There are Puppies or mix Breeds or Husky’s that need good families to care for them. Why not consider adopting one as a pet.

Available for Adoption:

For more information please contact the Chesterfield Inlet Economic Development Officer at Phone: 1-867-898-9206 (Hamlet office) or E-mail: Economic Development Officer for more information or contact the local By-law Officer at Phone: 1-867-898-9951 (Hamlet office).


The Winnipeg Humane Society:

For information on Dog or puppy vaccination, intake or transporting pet and the Winnipeg Humane Society visit Winnipeg Humane Society


Transporting Animal/ Pet for Adoption:

Calm Air International Ltd. will transport an animal or pet for adoption one way (north to south) FREE of CHARGE if space is available to a shelter or to the SPCA. The customer must make arrangements to book a space on flights with Calm Air International Ltd. at Toll-Free: 1-800-839-2256 (reservations) or the local Calm Air agent office at Phone: (867) 898-9103 to inquire for information.

The customer is responsible for the drop-off at the Airport terminal and arranging for a pick-up at the destination. For information on Dog Kennels, contact the local By-Law Officer at the Hamlet of Chesterfield Inlet Office Phone: 1-867-898-9951 or the Chesterfield Inlet RCMP Detachment

Phone: 1-867-898-0123 (RCMP office) for more information.


Rabies Information – ALL Dogs should be vaccinated for Rabies:

Rabies is a dangerous disease that is carried by foxes, wolves, and wolverines. It can be transmitted to dogs and humans and is untreatable and fatal in humans.

Rabies is usually transmitted by saliva in a bite, but a dog or person does not have to be bitten to get rabies. Saliva on a person’s hands can transfer the disease through the eyes, nose, mouth, or small cuts, so even licking by an animal that has rabies is dangerous. Not every bite results in rabies, but if a person develops the disease, it is fatal.

Avoid any Fox seen in Town – Rabies affects the Behaviour of Animals in Three Ways:

  • An animal may appear aggressive, attacking without warning.
  • An animal may appear very tame and quiet.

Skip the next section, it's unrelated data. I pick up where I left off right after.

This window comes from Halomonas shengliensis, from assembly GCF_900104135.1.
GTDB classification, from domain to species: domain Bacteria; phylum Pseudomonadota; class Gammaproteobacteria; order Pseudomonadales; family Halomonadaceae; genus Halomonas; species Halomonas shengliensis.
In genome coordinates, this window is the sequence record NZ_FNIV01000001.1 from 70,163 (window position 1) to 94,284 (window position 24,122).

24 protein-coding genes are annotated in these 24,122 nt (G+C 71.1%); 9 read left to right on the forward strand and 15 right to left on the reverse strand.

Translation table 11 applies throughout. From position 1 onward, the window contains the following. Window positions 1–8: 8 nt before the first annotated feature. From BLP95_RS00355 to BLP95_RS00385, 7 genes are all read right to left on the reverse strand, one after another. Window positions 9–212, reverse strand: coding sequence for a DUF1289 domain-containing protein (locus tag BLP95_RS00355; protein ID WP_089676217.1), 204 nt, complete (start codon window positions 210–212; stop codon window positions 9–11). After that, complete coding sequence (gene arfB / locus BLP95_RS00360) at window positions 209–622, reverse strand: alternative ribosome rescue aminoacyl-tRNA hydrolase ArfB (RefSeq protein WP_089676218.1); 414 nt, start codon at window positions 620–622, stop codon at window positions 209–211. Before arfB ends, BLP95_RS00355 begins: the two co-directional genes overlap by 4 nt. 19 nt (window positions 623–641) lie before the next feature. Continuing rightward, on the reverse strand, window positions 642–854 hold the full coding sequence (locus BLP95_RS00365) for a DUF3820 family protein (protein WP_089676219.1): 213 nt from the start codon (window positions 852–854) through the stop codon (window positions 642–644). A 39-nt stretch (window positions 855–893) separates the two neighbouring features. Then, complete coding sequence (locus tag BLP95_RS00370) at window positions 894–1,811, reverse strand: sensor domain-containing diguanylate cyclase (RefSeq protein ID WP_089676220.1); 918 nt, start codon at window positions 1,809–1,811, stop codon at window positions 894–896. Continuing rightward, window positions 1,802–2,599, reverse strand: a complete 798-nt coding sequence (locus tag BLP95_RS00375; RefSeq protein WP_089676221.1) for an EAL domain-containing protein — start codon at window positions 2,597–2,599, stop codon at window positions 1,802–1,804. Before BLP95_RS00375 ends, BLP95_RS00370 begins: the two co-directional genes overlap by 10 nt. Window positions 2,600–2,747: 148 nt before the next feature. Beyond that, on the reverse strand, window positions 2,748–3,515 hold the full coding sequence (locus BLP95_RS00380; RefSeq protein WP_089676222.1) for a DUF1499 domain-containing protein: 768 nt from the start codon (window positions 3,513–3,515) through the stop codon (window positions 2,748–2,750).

• An animal may appear playful.

Pre-Cautions regarding Rabies:

  • Teach your children to avoid foxes at all times; and not to play with them. Any fox seen in town should be considered rabid.
  • Children should be taught to tell parents or an adult if they are bitten or licked by a fox; (If a child is licked by a fox, quickly wash hands, arms, face, and neck with soap).
  • Children should not approach a dog they do not know, and should NEVER tease a chained dog.
  • If your child is bitten by a dog or a fox, take him or her to the Health Centre and tell the nurse what has happened. Your child may need shots to prevent rabies from developing. This should be done as soon as you find out about the bite.

For Trappers:

Ask the Conservation Officer if they are seeing cases of rabies, before beginning the trapping season. If there is a rabies outbreak, take special care when handling trapped animals, even when they are dead.

If there is a bite:

  • If your dog is bitten by a fox or an unvaccinated dog, your dog must be quarantined for three to six months and watched for any unusual behaviour.
  • If your dog has been vaccinated and is bitten by a fox, take it to the By-Law Officer as soon as possible and have it revaccinated.
  • If your dog has been vaccinated, vaccinating after a bite will not help. An unvaccinated dog that is bitten MUST be quarantined for at least 6 months in a pen where it cannot get to people.

RABIES IS PREVENTABLE – JUST VACCINATE YOUR DOG!

When to Vaccinate:

  • Puppies should be vaccinated no earlier than 12 weeks, but during the first 6 months if possible.
  • They should be vaccinated again at one year, and every two years after that.
  • If there is an active rabies outbreak, vaccinate every year. This is especially important for dogs tied up at the edges of town, as they can easily come into contact with foxes.

Other Dog Diseases:

If possible, all dogs should also be vaccinated for distemper and parvovirus, which are severe diseases of dogs, but not transmissible to people. If you want to protect your dog against these diseases, call Page Burt or John Hickes at Phone: (867) 645-2650 in Rankin Inlet for information regarding vaccines.

Parvovirus is a diarrhea disease that can kill a puppy in only a couple days and distemper is a respiratory disease that can spread to the brain and affect a dog’s balance and muscular control. BOTH ARE PREVENTABLE BY VACCINATION. Full protection requires two shots of a combined vaccine. Puppies should be vaccinated at 6 weeks and between 13 weeks of age. After that, the dog should be vaccinated annually for parvo and distemper.

All puppies are likely infected with roundworms and should be de-wormed at about 6 to 13 weeks. If you feed raw fish to your dog, it likely will become infected by tapeworms and will need de-worming twice a year. Page Burt and John Hickes can provide information on this as well.


SPCA of Western Quebec

NWT SPCA

TUXEDO Animal Hospital

Iqaluit Humane Society